Articles in Category: Automotive

Well we all knew that the Volkswagen admissions scandal was the story that was going to run and run, so it should come as no surprise that the media is full of the latest allegations being made against Fiat Chrysler by the Environmental Protection Agency.

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The Washington Post, the Economist and the Financial Times all report the EPA’s announcement that they are in discussions with the automaker over software which they say, might be illegal. The EPA has held back from calling the technology a “defeat device” in the terms used in last year’s cases against VW.

But in broad terms the operation of the software appears to work in a similar way to that of VW’s in that it also has the characteristics of the emissions controls under certain circumstances. Contrary to what many others believed, in fact, emission control equipment is allowed some pretty wide parameters of operation.

Diesel’s Easier… To Pollute With

In Europe where the rules are less rigorous, the testing regime allows diesel cars up to 14 times more noxious gases on the road under test conditions. According to the Economist, they are allowed to shut down their emission controls on the grounds that not doing so might damage engines when the ambient temperature is low. But in some cases this ambient threshold could be as high as 17 degrees, a temperature not reached for months in many Northern European countries. Read more

After surging in November, base metals fell across the board in December. That selling pressure spread into aluminum markets, limiting any upside moves into the year-end. Prices however didn’t give that much ground as aluminum’s fundamental story remains rather bullish. The drops look a lot like classic profit-taking.

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The auto industry is a key driver of aluminum demand. Auto sales in US and China (the world’s biggest car market) finished the year on a strong note. Total vehicle sales in the U.S. hit an 11-year high in December, aided by a fourth-quarter surge in demand that exceeded expectations. In China, car sales hit an all-time record in November, up 17.1% year-on-year.

Although the figures came in strong, they should be taken with a pinch of salt. In the U.S., cars were sold at an average 10% discount off the original asking price and that’s an incentive level not seen since the beginning of the financial crisis. Similarly, in Q4, China announced a 50% cut in its sales tax on automobiles with small engines. The tax cut was effective only until the end of 2016 although some analysts expect China to extend the tax cut into next year.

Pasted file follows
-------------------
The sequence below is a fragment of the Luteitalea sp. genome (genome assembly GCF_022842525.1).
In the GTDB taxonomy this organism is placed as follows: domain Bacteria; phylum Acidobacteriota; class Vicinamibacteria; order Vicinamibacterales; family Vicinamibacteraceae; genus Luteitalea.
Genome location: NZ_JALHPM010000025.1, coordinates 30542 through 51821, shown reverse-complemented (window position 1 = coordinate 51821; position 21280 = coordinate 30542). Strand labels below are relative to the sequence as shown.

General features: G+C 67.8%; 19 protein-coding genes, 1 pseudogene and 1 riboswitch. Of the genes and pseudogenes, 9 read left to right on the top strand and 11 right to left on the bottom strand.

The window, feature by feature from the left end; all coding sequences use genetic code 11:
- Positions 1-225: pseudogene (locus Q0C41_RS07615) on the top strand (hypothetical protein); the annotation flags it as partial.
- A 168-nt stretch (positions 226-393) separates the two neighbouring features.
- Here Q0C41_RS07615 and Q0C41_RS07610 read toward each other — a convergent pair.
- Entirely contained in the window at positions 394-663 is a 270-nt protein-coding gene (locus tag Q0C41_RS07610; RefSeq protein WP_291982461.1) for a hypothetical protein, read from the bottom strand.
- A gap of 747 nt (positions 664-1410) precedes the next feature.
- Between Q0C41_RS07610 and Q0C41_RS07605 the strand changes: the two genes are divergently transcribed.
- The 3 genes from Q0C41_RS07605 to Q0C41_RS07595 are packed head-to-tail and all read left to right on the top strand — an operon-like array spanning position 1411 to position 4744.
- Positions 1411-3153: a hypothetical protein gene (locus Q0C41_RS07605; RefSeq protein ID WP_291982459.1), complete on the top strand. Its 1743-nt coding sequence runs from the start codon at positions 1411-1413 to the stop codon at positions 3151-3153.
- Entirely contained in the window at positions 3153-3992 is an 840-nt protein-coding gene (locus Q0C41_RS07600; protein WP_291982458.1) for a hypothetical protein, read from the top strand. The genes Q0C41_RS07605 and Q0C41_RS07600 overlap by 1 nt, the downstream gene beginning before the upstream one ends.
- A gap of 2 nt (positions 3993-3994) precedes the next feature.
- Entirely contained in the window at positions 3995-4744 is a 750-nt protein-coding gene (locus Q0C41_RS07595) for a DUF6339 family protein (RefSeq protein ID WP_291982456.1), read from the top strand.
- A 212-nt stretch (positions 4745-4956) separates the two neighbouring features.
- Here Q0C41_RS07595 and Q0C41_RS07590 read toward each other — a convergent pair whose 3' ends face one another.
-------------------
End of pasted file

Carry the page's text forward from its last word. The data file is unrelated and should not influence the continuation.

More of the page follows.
Chinese Supply

One of the factors supporting higher aluminum prices has been that there were fewer smelter restarts than expected smelter in China. In addition, we foresee limited additional restarts this year due to rising production costs and pollution issues in China.

First, alumina seems headed for a supply deficit this year following Chinese curtailments. Second, coal prices have surged since China reduced the hours for workers in its coal sector, supposedly in a bid to control pollution and curtail its excess industrial capacity. Truth be told, though, China really relaxed the mining day norm simply to control skyrocketing — some would say artificially high — prices. However, we expect the maneuvers will keep China’s supply of coal and aluminum in check this year.

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For years, China’s cities have been choking on the smog spewing from China’s industrial production sector but things have recently gotten much worse. Two weeks ago, authorities asked 23 cities in northern China to issue red alerts as inspection teams scoured the country. The scale of the red alert measure shows that the Chinese government is taking air pollution seriously. Given that coal burning is the biggest contributor to air pollution in China, industrial metals supply could shrink this year, particularly steel and aluminum.

What This Means For Metal Buyers

The massive existing overcapacity and questions regarding China’s ability to maintain its rate of growth are the main factors that could spoil the party for aluminum bulls. However, for the reasons explained above, it seems early to make a call on that. We still see upside potential in aluminum prices.